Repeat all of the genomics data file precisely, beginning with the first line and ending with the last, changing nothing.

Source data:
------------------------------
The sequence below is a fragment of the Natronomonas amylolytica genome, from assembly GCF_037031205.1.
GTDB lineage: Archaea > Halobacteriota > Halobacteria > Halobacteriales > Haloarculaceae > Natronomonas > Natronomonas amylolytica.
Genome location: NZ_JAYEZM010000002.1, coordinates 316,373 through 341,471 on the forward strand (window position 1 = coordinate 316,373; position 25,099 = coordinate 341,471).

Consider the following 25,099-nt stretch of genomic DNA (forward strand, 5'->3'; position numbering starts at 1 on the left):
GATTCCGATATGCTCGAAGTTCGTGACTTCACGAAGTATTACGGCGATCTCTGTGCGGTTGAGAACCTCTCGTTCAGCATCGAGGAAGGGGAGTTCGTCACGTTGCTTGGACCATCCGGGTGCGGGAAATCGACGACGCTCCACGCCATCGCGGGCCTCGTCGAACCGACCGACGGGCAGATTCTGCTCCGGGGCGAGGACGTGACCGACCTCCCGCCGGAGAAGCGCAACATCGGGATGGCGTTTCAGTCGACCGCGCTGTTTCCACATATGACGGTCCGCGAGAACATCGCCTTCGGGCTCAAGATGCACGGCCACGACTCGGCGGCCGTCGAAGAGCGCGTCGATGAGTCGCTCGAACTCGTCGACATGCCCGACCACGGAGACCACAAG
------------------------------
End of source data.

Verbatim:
The sequence below is a fragment of the Natronomonas amylolytica genome, from assembly GCF_037031205.1.
GTDB lineage: Archaea > Halobacteriota > Halobacteria > Halobacteriales > Haloarculaceae > Natronomonas > Natronomonas amylolytica.
Genome location: NZ_JAYEZM010000002.1, coordinates 316,373 through 341,471 on the forward strand (window position 1 = coordinate 316,373; position 25,099 = coordinate 341,471).

Consider the following 25,099-nt stretch of genomic DNA (forward strand, 5'->3'; position numbering starts at 1 on the left):
GATTCCGATATGCTCGAAGTTCGTGACTTCACGAAGTATTACGGCGATCTCTGTGCGGTTGAGAACCTCTCGTTCAGCATCGAGGAAGGGGAGTTCGTCACGTTGCTTGGACCATCCGGGTGCGGGAAATCGACGACGCTCCACGCCATCGCGGGCCTCGTCGAACCGACCGACGGGCAGATTCTGCTCCGGGGCGAGGACGTGACCGACCTCCCGCCGGAGAAGCGCAACATCGGGATGGCGTTTCAGTCGACCGCGCTGTTTCCACATATGACGGTCCGCGAGAACATCGCCTTCGGGCTCAAGATGCACGGCCACGACTCGGCGGCCGTCGAAGAGCGCGTCGATGAGTCGCTCGAACTCGTCGACATGCCCGACCACGGAGACCACAAG